I Have The Fever!

It’s true. I have The Fever. No, not Swine Flu. That was last week. This week I have The Fever. What it lacks in body temperature it makes up for in hormonal outbursts and ooh-ing and ahh-ing over any baby or pregnant woman. That’s right. The Fever is also known as The Baby Fever. Other ways to explain it include saying that my uterus aches or my ovaries are twitching. Basically, I want an itty-bitty, teen-tiny baby. And I can’t have one. Insert pout here.

Symptoms of The Fever include:

  • Nostalgic perusing of baby pictures.
  • Sorting through old baby clothes to give to a friend and deciding, despite the fact that you’re done having babies, that you’re keeping some of them.
  • Standing in front of the mirror and sticking your belly out to see if you can look pregnant. (Sadly, I can.)
  • Thinking that you could be pregnant the second your period is late despite the fact that its an impossibility.
  • Mentally trying to plan an escape with someone else’s child strapped to your chest. (What? You haven’t thought of that? Uh, me either.)

It’s really all Mandy’s fault. I went to her Shutterfly House Party on Saturday evening. As I was teaching her sister-in-law how to use a mei tai with her new baby girl, I melted. A teeny-tiny newborn was strapped to my chest, round-about the time of year that teeny-tiny newborns were strapped to my chest in the past (all on odd numbered years). Suddenly it hit me: I’m not pregnant. I won’t be having a baby this year. Or ever again. I just wanted to walk out to the vehicle and drive home with a fuzzy little head strapped to my chest. Kidnapping tends to end friendships and so I chose not to follow through with that illogical thought process.

Then I got home and saw this in my camera, care of my friend who snapped a shot while I was demonstrating the carrier.


And I wanted to go right back and bring the baby home with me.

Don’t worry. I’m too much of a chicken to really steal babies. I have this internal moral code that doesn’t let me break laws, cute babies involved or otherwise. (Except for the occasional speed limit. Even then I feel guilty.) And, really, don’t worry about The Fever either. It’s mostly gone today as LittleBrother has what we had last week and is not doing well. I’m debating a call to our doctor at this point even though BigBrother and I survived just fine. Moments like these I’m well aware that parenting these two boys keeps me busy (and stressed) enough.

It’s okay though. Yesterday BigBrother told me that he’s going to have FORTY kids. Forty grandchildren?! Hooray! I’ll be hip deep in babies! It made me laugh because my own mother said that she wanted fifty grandchildren. While she still has some hope left that my brother can deliver her a few, she has lost all hope in me as we can’t have any more children. It’s somewhat doubtful that my brother and sister-in-law will have that many children. What’s the next best thing to having fifty grandchildren? Forty great-grandchildren. So, of course, my mother is thrilled that BigBrother is taking one for the team.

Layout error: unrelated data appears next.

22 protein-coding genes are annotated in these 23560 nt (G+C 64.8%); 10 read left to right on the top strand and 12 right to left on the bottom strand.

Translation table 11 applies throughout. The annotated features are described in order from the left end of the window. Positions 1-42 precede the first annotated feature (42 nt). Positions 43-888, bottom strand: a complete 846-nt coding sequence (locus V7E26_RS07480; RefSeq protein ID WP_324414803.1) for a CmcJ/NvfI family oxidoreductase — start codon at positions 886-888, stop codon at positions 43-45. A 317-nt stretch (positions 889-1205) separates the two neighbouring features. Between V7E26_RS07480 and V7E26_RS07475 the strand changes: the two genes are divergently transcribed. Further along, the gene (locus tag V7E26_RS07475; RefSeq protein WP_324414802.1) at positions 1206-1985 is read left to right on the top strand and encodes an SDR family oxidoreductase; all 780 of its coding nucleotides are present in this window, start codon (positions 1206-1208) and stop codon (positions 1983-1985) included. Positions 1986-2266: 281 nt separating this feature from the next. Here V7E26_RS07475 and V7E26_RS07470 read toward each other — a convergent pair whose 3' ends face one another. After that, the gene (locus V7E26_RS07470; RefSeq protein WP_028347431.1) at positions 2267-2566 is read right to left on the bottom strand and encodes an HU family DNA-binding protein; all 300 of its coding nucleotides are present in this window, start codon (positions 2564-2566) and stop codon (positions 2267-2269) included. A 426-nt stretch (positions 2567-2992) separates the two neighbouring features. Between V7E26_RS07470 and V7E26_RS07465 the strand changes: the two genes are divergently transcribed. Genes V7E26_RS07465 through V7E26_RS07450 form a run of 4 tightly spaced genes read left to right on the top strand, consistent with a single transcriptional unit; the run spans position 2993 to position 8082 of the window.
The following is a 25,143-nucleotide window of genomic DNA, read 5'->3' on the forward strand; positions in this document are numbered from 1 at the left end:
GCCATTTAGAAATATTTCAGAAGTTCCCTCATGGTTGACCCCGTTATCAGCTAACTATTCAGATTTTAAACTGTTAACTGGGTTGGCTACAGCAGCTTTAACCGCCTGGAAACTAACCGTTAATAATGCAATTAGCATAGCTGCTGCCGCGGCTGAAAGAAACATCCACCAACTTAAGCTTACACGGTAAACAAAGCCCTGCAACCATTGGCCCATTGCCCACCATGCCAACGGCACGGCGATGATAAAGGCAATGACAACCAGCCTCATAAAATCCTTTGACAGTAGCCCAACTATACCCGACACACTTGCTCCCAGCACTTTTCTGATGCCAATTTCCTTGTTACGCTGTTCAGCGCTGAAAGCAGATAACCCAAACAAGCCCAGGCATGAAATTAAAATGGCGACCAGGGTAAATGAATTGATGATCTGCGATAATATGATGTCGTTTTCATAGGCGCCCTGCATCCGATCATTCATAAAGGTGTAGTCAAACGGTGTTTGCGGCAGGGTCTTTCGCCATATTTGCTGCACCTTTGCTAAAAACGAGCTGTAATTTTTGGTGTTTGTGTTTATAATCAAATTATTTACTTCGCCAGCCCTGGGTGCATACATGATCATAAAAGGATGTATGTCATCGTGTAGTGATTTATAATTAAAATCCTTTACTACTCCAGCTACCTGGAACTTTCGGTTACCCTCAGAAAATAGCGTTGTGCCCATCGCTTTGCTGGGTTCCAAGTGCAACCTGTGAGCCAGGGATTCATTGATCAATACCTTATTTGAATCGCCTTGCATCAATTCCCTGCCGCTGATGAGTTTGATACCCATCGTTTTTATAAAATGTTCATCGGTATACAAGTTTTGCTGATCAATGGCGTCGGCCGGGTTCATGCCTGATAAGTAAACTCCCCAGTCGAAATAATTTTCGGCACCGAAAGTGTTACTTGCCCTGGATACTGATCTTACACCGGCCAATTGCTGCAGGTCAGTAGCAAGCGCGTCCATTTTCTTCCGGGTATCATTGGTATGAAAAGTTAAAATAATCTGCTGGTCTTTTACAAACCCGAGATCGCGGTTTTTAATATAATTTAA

I’m informed by friends who have been through this phase, time and time again it seems, that The Fever is just a part of life. It comes and goes at various points in time, usually returning around birthday times of your existing children. The non-feverish months are sometimes even speckled with outright joy that you don’t have to lug a baby carseat along while trying to hold hands with other children who are all in big, fluffy winter coats and hats and whining that it’s too cold and that it’s all your fault. I’m sure at some point this winter, I’ll think, “Gee, isn’t it nice that I have these two (mostly) capable little boys who (mostly) listen to me?

But for now, I’ll look at the picture and ponder the what if’s and the could have been’s of it all. Or, at least for as long as it takes me to publish this post. Then I need to finish up two loads of laundry, clean up our kitchen mess, get some work done, get LittleBrother into his coat and hat, drive to preschool, pick up BigBrother, get us in the door with our coats on, make lunch, get the kids down for a nap, do some more work while finishing up the laundry from earlier today, play with the boys (hopefully outside as it is supposed to warm up today), make supper (fettucini alfredo, homemade), play some more (okay, so it’s not all difficult), baths, teeth brushing, jammies, bedtime stories, clean the house and then finish up my work for the day. We may or may not add in a doctor’s visit or a trip to the fire station so that FireDad can listen to LittleBrother’s lungs. See? The Fever has already been cured.